Movies about heists are gimmick-driven things, which is why so few are worth remembering. They live and breathe on some corny and forced plot twist at the end -- "The crook is really a cop!" "The cop is really a crook!" -- because the rest of the movie is usually obvious and boilerplate. There are standard-issue shots of men in masks breaking into the bank/mansion/store, led by some crusty old expert who's famous for his heists, though not so famous that the cops have caught on, but he's having second thoughts about being in the business, and so on. You don't even have to see The Score to know how it goes, and Heist is David Mamet's dullest film - so dull it didn't even try to come up with an interesting title.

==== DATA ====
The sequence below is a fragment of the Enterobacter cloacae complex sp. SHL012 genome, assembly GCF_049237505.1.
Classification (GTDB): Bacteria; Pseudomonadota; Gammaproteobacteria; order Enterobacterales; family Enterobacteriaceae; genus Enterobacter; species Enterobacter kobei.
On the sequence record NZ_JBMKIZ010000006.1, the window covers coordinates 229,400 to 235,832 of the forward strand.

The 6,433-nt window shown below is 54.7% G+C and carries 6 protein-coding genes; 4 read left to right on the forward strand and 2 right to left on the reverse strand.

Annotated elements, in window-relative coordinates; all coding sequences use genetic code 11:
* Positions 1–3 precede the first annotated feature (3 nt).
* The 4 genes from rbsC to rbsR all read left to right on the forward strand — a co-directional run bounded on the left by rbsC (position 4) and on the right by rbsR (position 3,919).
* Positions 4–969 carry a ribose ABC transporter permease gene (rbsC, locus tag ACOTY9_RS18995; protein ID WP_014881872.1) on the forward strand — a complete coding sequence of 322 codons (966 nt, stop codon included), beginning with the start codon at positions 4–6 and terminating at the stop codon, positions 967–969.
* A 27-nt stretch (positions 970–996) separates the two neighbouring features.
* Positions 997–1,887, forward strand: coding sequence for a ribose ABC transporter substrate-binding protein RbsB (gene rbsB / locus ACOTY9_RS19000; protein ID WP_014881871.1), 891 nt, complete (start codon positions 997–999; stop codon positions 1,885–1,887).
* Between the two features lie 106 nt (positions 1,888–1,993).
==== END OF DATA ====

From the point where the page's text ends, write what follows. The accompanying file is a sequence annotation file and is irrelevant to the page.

So, fair warning: Jean-Pierre Melville's 1970 Le Cercle Rouge (in re-release by Rialto Pictures with a blessing by John Woo) is just a heist film. It has all the familiar elements detailed above. Why, then, is it a masterpiece?
Continue reading: Le Cercle Rouge Review